Courtesy of Sa'iyda Shabazz

I Love Nursing My 3-Year-Old, But I Am So Done With Breastfeeding

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“I want boobie," my 3-year-old demands as he climbs into my lap.

“Why don’t I get you a snack?," I gently suggest. He nods and slides out of my arms. What I really want to say is, “Get the hell off of me and go do something with yourself.” But I can’t. WHY NOT?

My son is 3 and a half years old and I never imagined that I would still be breastfeeding him. I didn’t think we’d get to the day when I’d cringe when he climbs up in my lap to nurse, or swat his hand away when he tries to lift up my shirt, but that’s where I am and I can’t apologize for it.

The last 3 years have been great, but I want my body back. I want my boobs to be even again. (He has exclusively nursed from the left side since he was about three months old; no amount of trying ever made him want the right.) I want to be able to wear tunics again. I want nipples that don’t look like pancakes. I want to be able to wear a regular bra (granted, probably an extreme push-up bra because deflated boobs are real). I want my body to belong to just me again.

As much as I’ve enjoyed my breastfeeding journey so far, I am SO. DONE.

Courtesy of Sa'iyda Shabazz

As my son got older, I thought that it would be easy to gently begin the weaning process when he was ready, but that never really happened. I always nursed on demand, so he had access to the boob whenever he wanted, and he didn’t like the idea of restricted access. After much training, I was able to get him to say “please” before he'd climb up into my lap and assume the position, which made it a little easier for me to say no, but he wasn't having any of it.

So instead of saying outright, "No, I will not give you boobie," I've tried redirecting his attention to another activity. Sometimes I'll give him a snack or a drink, or a toy or a game; in my most desperate moments, I'll give him access to electronics. I have no shame in queueing up the tablet as soon as he’s latched.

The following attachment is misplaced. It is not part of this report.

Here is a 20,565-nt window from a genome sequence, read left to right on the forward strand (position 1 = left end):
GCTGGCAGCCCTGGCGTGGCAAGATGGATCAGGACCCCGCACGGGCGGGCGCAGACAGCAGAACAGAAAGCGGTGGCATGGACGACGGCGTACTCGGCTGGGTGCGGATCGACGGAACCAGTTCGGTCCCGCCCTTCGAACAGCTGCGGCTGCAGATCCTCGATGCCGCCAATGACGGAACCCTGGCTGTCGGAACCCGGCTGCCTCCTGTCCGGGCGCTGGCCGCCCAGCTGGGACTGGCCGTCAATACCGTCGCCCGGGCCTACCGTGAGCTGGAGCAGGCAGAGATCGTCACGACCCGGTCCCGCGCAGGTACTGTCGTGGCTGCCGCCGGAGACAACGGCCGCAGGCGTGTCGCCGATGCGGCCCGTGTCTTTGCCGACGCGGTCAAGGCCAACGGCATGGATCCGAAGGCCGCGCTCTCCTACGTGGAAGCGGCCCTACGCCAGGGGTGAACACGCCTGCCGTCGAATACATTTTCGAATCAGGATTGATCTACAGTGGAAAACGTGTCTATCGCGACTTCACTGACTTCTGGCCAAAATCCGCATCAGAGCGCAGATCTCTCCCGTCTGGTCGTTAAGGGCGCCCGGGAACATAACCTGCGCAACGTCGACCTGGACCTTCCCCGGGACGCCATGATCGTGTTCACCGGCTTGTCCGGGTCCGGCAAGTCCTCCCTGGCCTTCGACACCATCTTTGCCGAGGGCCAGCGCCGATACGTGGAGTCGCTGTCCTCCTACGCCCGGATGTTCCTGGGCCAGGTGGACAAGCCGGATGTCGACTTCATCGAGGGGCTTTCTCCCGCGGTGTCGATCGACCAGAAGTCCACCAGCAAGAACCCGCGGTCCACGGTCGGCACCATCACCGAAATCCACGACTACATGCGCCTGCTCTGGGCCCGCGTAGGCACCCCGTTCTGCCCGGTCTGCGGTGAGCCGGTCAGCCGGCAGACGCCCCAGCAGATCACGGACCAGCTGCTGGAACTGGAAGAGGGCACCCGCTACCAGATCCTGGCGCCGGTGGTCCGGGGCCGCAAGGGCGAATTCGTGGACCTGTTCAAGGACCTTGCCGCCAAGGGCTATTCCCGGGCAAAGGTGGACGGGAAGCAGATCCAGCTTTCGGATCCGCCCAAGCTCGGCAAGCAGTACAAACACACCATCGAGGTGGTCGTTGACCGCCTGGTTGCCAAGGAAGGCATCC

For so long, my boobs have basically been his, and so he still feels entitled to unlimited access to them.

In addition to the redirection, I've tried giving time restrictions on how long he nurses unless he is going to sleep. Sometimes that works. Sometimes he gives me a look that says “go screw yourself," and he nurses for as long as he damn well pleases. Honestly, sometimes I am more frustrated and annoyed by the 10-second nursing sessions than I am by the 10-minute ones.

As much as I practice and teach body autonomy with him in regards to his body and how he approaches other people’s bodies, he apparently does not see my body and my physical boundaries as worth respecting. For so long, my boobs have basically been his, and so he still feels entitled to unlimited access to them. I can’t fault him for that, but it doesn’t make nursing him any less exhausting.

Courtesy of Sa'iyda Shabazz

To his credit, as he gets older, he does start demanding the boob less and less often. He can go long stretches of time when he doesn’t ask for it, but only when we’re out of the house. When we’re at home, I know when I'm looking too comfortable, because that’s when his little face pops up next to mine and he crawls into my lap. Most of the time, I know he's just nursing out of boredom, but as much as I try to break him from the habit, it is harder than I thought it was going to be.

In recent months, I have been experiencing some serious nursing aversion and when it comes on, it comes on really strong. I don’t want him to look at my body, let alone touch it, and those seem to be the moments when he needs to nurse the longest. I feel horrible sometimes when I push him away, especially if he is sleepy/sleeping, but I am so touched out that I am literally reacting based on my bodily instinct. I only started experiencing it recently, and holy cow, is it intense when it happens. It rips my heart out when I see how upset he gets and I try to explain to him that mommy needs a break, but he only sees it as me rejecting him.

There are days when he just latches himself on and I look at him and think, “I’m seriously going to be nursing this kid until he’s in college.”

I know that the days are long, but the years are short, and that one day I'll look back fondly on this time with my son. I also know how lucky I am that I have been able to nurse my son well into the toddler years. But there are days when he just latches himself on and I look at him and think, “I’m seriously going to be nursing this kid until he’s in college.” I have not taken our nursing relationship for granted, but that doesn't make me feel any less awful.

And yet, there are still beautiful moments when he hugs me and says “I love you boobies!," or the way his sweet little face looks as he suckles to sleep. I know that when all is said and done and we’ve finished, I will most definitely be sad, but right now I am looking for the light at the end of the tunnel, the one that will tell me that we’ve made it through our breastfeeding relationship. And I’m excited to see what our relationship will be like when nursing is no longer a part of the equation.